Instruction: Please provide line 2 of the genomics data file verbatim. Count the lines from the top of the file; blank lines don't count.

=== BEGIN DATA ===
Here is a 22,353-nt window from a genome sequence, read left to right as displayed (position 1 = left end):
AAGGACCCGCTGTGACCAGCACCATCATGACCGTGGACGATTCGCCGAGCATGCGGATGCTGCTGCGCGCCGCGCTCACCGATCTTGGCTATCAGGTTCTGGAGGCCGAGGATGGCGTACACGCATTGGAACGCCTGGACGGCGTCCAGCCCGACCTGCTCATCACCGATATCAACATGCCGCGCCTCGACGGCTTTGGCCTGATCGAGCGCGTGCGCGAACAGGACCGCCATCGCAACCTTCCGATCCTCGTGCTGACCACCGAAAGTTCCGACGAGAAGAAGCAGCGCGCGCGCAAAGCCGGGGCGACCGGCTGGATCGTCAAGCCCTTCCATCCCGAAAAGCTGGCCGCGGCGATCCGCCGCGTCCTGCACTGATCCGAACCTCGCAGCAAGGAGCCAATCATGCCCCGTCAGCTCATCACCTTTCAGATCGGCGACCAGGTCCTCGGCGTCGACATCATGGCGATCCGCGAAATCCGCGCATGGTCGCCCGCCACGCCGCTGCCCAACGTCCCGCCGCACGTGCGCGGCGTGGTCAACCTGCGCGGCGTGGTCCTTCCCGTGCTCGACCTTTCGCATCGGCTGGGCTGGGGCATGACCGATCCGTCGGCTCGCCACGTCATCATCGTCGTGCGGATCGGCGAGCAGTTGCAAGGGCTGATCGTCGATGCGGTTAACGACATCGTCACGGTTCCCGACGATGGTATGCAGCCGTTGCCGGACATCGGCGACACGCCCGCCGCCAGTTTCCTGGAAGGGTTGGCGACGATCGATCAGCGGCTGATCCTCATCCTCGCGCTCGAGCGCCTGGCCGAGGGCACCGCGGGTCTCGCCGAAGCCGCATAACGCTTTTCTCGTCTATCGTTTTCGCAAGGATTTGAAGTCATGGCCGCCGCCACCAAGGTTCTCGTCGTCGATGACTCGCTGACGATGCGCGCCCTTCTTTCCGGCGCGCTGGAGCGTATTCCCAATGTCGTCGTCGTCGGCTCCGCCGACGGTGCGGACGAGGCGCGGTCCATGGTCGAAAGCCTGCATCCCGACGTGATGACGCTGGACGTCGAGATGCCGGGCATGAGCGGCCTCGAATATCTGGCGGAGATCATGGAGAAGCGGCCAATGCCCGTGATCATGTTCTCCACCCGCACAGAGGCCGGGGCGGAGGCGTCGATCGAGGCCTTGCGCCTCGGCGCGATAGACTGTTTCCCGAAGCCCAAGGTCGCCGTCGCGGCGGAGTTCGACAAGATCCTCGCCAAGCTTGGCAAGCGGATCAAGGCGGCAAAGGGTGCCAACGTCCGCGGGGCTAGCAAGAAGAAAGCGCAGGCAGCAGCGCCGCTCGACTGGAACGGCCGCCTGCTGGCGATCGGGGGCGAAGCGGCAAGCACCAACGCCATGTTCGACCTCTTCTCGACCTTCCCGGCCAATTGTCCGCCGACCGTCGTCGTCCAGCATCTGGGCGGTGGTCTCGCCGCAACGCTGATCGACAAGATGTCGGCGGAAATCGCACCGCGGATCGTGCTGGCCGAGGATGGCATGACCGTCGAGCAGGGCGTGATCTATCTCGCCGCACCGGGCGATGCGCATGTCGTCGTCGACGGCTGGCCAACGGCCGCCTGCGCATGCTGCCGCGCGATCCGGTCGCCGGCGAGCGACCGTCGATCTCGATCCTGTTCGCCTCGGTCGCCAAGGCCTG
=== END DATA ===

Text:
AAGGACCCGCTGTGACCAGCACCATCATGACCGTGGACGATTCGCCGAGCATGCGGATGCTGCTGCGCGCCGCGCTCACCGATCTTGGCTATCAGGTTCTGGAGGCCGAGGATGGCGTACACGCATTGGAACGCCTGGACGGCGTCCAGCCCGACCTGCTCATCACCGATATCAACATGCCGCGCCTCGACGGCTTTGGCCTGATCGAGCGCGTGCGCGAACAGGACCGCCATCGCAACCTTCCGATCCTCGTGCTGACCACCGAAAGTTCCGACGAGAAGAAGCAGCGCGCGCGCAAAGCCGGGGCGACCGGCTGGATCGTCAAGCCCTTCCATCCCGAAAAGCTGGCCGCGGCGATCCGCCGCGTCCTGCACTGATCCGAACCTCGCAGCAAGGAGCCAATCATGCCCCGTCAGCTCATCACCTTTCAGATCGGCGACCAGGTCCTCGGCGTCGACATCATGGCGATCCGCGAAATCCGCGCATGGTCGCCCGCCACGCCGCTGCCCAACGTCCCGCCGCACGTGCGCGGCGTGGTCAACCTGCGCGGCGTGGTCCTTCCCGTGCTCGACCTTTCGCATCGGCTGGGCTGGGGCATGACCGATCCGTCGGCTCGCCACGTCATCATCGTCGTGCGGATCGGCGAGCAGTTGCAAGGGCTGATCGTCGATGCGGTTAACGACATCGTCACGGTTCCCGACGATGGTATGCAGCCGTTGCCGGACATCGGCGACACGCCCGCCGCCAGTTTCCTGGAAGGGTTGGCGACGATCGATCAGCGGCTGATCCTCATCCTCGCGCTCGAGCGCCTGGCCGAGGGCACCGCGGGTCTCGCCGAAGCCGCATAACGCTTTTCTCGTCTATCGTTTTCGCAAGGATTTGAAGTCATGGCCGCCGCCACCAAGGTTCTCGTCGTCGATGACTCGCTGACGATGCGCGCCCTTCTTTCCGGCGCGCTGGAGCGTATTCCCAATGTCGTCGTCGTCGGCTCCGCCGACGGTGCGGACGAGGCGCGGTCCATGGTCGAAAGCCTGCATCCCGACGTGATGACGCTGGACGTCGAGATGCCGGGCATGAGCGGCCTCGAATATCTGGCGGAGATCATGGAGAAGCGGCCAATGCCCGTGATCATGTTCTCCACCCGCACAGAGGCCGGGGCGGAGGCGTCGATCGAGGCCTTGCGCCTCGGCGCGATAGACTGTTTCCCGAAGCCCAAGGTCGCCGTCGCGGCGGAGTTCGACAAGATCCTCGCCAAGCTTGGCAAGCGGATCAAGGCGGCAAAGGGTGCCAACGTCCGCGGGGCTAGCAAGAAGAAAGCGCAGGCAGCAGCGCCGCTCGACTGGAACGGCCGCCTGCTGGCGATCGGGGGCGAAGCGGCAAGCACCAACGCCATGTTCGACCTCTTCTCGACCTTCCCGGCCAATTGTCCGCCGACCGTCGTCGTCCAGCATCTGGGCGGTGGTCTCGCCGCAACGCTGATCGACAAGATGTCGGCGGAAATCGCACCGCGGATCGTGCTGGCCGAGGATGGCATGACCGTCGAGCAGGGCGTGATCTATCTCGCCGCACCGGGCGATGCGCATGTCGTCGTCGACGGCTGGCCAACGGCCGCCTGCGCATGCTGCCGCGCGATCCGGTCGCCGGCGAGCGACCGTCGATCTCGATCCTGTTCGCCTCGGTCGCCAAGGCCTG